Please Note: the “Ask Yourself” Handout is included at the end of the assignment sheet.
DUE Wednesday 9/11, hard copy in class: fully developed first paragraph
DUE Sunday 9/16 via Oaks Group Locker by 8pm: RA Rough Draft
DUE Monday 9/24 via Oaks Dropbox before class: RA Final Draft
This assignment includes group conferences–check schedule for details
This assignment has two primary purposes. First, it will allow you to develop a unique and compelling analysis of how a specific argument works. Second, through your examination of the strategies employed by the author of your chosen work, you will naturally begin to think about your own writing in a more critical manner. Many of the same questions that you will be asking of a given writer you might also ask yourself: Who is the intended audience? What emotional and logical appeals are being made and why? How does the writer construct her or his ethos?
This assignment takes us from the emerging expressions of opinion that concluded our engaged summaries to a more informed engagement with a given text. Here you are responding to, rather than merely summarizing, the text at hand.
In your RA, you are to write 4-page (5 max) analysis of either Blundell’s “My Florida,” the listed excerpts from Eating Animals, or Nicholas Carr’s “Is Google Making Us Stupid.” After selecting your text, you will then identify and analyze the rhetorical strategies the author employs. Ask yourself: How does the writer construct her or his argument? Who is the intended or real audience? What types of rhetorical appeals are being made? Think through all the rhetorical concepts that we have been discussing in class: audience, metaphor, ethos, pathos, logos, enthymeme, style, tone, evidence, logical fallacies, etc. Now, get much more specific and ask yourself which of these the writer employs most successfully or most interestingly or most problematically. Which strategies are essential to the argument being made? How do the various rhetorical strategies work in concert with each other? Where do tensions arise in the argument or presentation?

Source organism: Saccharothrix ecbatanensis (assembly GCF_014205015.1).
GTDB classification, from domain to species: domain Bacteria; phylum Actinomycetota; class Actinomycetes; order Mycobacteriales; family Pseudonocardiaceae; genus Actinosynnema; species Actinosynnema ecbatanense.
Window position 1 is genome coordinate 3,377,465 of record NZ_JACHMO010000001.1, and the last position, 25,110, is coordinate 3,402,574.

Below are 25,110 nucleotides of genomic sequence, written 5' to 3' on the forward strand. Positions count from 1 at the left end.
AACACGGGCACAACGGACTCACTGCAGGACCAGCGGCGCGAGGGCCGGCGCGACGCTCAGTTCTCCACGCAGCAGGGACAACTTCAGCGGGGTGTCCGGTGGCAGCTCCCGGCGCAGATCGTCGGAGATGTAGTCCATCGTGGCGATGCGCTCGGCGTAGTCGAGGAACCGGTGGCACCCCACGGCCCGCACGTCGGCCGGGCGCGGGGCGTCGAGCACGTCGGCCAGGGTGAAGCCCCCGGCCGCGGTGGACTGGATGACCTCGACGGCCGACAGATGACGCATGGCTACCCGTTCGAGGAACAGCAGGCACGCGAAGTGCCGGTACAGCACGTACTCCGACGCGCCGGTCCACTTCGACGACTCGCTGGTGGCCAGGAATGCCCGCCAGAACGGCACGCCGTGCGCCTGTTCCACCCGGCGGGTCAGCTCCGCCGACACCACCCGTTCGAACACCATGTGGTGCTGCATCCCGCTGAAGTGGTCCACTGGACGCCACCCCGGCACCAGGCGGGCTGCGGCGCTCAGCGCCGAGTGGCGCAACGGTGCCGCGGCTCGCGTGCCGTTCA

Broadly, you will want to dwell on the question of how the author makes her or his point without getting bogged down in a mere rehearsal of what that point is. How does the given text strive to be compelling, interesting, important, appealing and urgent? Given your analysis, do you personally find the argument successful? Where are its weaknesses most pronounced and why? An excellent rhetorical analysis takes context into view as well. Always ask yourself in what context the argument functions and why that might be important. Remember: be as specific as possible. You should hone in one or two aspect of one particular rhetorical strategy (such as metaphor, or a specific use of pathos) and trace it throughout the article.
Try to avoid using very broad rhetorical terms explicitly in your rhetorical analysis (ethos, pathos, logos, enthymeme). Such ideas and terms should guide your analysis and provide a ‘ghost structure,’ or implicit framework, but they shouldn’t drive the piece. Also, it’s not enough to say that that an author uses pathos. She would be hard-pressed not to! Instead, ask yourself how an author deploys a given pathetic appeal. The goal here is to use the terms we discuss in class to locate the rhetorical strategies to which you, in turn, give a new and fresh understanding. Of course, you will often need to use terms like “metaphor” or “anaphora” to describe very specific rhetorical features. Those terms are specific and shared enough to be useful. But instead of saying “pathos” it makes more sense to speak of “emotional appeals”; instead of of “enthymeme,” you might note the arguments missing premise.